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Mike LeFevre & The Rare Autograph

August 7, 2011

—– Since I may have acknowledged my genuine appreciation for Michael English and what he has helped do in this genre, I’ll save the commentary for now.  But recently I bought an old LP of The Singing Americans’ “Black & White”.  I already had it on CD, and a few others on LP, well.. most of their work from the 80s, but decided to make the purchase anyways considering it was a super generous deal.  When I received it, autographs were all over the front cover.  The John Hancocks of Ed Hill, Dwayne Burke, Mark Fain, Phil Barker, Clayton Inman, and Mike LeFevre.  No Rick Strickland.  No Milton Smith.  No Michael English.  And that made it a lot more interesting.   If there was a legitimate method for valuing these types of items in SG, I would be interested in knowing what somebody else would pay for it (probably wouldn’t fly with Rick from Pawn Stars).  When one would think that 3 of those guys were no longer in the group at the time of the autograph, Mike LeFevre rises to the surface.  Some of us may know or remember that he traveled with them a couple of stints briefly as a fill in, in which some background can be found here in an interview.  I’ve heard talk that he may have recorded some parts on “Hearts of Praise, Songs of Majesty”, but I don’t know for sure.

I just wonder how many Mike LeFevre autographs are floating around on Singing American LP’s and cassettes, and more specifically…on one of the greatest albums of the genre.  It must be a rare thing.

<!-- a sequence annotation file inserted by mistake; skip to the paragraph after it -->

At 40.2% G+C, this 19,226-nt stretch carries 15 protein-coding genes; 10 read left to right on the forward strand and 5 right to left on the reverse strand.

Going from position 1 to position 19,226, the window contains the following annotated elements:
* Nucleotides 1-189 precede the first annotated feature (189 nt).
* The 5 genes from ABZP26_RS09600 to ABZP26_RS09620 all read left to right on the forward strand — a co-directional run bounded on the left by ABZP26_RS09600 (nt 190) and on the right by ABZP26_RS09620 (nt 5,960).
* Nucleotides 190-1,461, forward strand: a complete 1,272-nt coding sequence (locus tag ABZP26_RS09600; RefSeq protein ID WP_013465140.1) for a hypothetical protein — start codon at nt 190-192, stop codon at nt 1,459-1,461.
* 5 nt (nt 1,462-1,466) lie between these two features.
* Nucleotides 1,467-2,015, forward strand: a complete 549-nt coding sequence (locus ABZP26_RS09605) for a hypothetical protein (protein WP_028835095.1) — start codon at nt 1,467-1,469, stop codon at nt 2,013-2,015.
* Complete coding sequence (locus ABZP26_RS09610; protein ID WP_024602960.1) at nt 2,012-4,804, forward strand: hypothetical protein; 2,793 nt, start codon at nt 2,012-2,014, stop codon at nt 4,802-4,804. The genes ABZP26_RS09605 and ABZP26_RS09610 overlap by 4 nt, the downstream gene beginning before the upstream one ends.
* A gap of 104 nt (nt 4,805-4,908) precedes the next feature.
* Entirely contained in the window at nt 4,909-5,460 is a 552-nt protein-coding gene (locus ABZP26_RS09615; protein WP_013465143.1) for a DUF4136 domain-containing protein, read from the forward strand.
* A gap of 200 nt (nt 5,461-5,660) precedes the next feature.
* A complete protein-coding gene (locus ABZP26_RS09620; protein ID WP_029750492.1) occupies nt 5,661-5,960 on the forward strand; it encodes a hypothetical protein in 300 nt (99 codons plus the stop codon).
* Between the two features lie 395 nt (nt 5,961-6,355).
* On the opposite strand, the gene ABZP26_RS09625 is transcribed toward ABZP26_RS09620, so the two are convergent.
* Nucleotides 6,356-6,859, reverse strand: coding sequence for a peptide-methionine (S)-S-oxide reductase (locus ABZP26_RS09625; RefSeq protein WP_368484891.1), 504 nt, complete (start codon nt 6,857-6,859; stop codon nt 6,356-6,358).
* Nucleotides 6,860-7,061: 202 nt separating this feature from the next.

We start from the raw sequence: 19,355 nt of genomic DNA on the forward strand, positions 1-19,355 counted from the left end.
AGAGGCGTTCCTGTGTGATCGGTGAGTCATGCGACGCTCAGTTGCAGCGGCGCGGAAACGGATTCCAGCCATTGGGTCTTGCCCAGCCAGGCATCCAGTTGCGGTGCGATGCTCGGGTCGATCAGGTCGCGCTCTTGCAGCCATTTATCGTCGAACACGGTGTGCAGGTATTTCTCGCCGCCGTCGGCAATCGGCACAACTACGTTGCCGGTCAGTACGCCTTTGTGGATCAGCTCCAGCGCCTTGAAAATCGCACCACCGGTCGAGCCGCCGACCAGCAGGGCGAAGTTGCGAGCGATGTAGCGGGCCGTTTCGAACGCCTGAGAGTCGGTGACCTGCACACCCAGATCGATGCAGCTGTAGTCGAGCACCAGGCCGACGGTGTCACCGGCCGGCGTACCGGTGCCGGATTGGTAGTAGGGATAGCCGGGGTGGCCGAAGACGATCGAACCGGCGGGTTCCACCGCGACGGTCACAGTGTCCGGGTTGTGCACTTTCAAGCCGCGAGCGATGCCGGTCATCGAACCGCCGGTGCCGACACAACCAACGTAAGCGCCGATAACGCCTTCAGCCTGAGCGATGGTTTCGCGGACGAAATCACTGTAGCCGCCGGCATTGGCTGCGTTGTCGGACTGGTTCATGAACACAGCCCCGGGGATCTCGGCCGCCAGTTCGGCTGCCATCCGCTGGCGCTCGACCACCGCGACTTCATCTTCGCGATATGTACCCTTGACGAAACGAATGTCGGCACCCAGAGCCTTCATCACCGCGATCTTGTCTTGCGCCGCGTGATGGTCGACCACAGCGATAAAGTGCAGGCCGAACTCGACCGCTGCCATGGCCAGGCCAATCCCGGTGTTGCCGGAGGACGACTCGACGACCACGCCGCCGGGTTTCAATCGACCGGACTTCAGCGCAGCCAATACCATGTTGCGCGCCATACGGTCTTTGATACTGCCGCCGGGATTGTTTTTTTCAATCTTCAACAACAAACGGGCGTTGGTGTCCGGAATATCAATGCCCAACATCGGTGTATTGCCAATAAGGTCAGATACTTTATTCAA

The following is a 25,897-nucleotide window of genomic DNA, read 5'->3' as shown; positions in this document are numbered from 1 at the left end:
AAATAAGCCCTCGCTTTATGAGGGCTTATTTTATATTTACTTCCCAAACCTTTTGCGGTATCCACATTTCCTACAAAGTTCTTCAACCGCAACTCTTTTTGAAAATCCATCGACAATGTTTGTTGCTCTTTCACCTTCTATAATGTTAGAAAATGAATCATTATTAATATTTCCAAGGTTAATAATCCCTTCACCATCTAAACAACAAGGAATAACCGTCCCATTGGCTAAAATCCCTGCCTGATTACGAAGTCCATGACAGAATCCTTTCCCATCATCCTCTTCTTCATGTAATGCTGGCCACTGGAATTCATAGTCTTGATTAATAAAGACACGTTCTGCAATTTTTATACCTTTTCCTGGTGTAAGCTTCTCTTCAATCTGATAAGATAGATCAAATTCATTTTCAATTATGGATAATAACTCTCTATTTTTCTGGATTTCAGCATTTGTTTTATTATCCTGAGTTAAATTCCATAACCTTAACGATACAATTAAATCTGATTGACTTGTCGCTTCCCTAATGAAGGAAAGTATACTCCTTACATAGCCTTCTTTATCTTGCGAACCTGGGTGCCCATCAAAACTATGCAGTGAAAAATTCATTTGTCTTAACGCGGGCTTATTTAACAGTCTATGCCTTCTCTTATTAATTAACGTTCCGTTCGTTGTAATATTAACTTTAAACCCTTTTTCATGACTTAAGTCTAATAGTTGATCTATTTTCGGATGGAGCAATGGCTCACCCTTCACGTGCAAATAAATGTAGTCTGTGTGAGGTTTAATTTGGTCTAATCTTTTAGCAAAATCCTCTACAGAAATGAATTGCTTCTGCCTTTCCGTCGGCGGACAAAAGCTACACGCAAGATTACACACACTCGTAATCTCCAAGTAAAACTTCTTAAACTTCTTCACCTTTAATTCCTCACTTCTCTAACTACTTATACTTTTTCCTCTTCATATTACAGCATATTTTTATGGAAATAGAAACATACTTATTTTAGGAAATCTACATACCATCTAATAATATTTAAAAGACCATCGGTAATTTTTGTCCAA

—– And here’s how I stay sane.

  1. I have an Oak Ridge Boys album, “It’s Happening!” from a concert I attended when I was 12. It is signed by Duane Allen, Bill Golden (he wasn’t going by “William Lee” back then), “Little” Willie Wynn, and Noel Fox (who has since passed on)…always wondered if it was worth anything.

  2. quartet-man permalink

    Both would be worth something to me. 🙂

  3. “Black & White” was, by far, the best all-around recording the Singing Americans ever made. Apart from the “very wet” reverb, which was very popular at the time, it still sounds current…which is very difficult to achieve. In other words… it’s timeless. Glad you found one, FNR!

    • Absolutely, by FAR!!! And indeed, it is timeless. I actually had the Double Album they released last year at NQC, and had Live & Alive on LP previously. I saw Black & White for a cheap deal and figured it would be nice to have both on vinyl. So now I have copies of each. I love the reverb. Disney Gator says the same things about “The King Came Down”, that it’s timeless.

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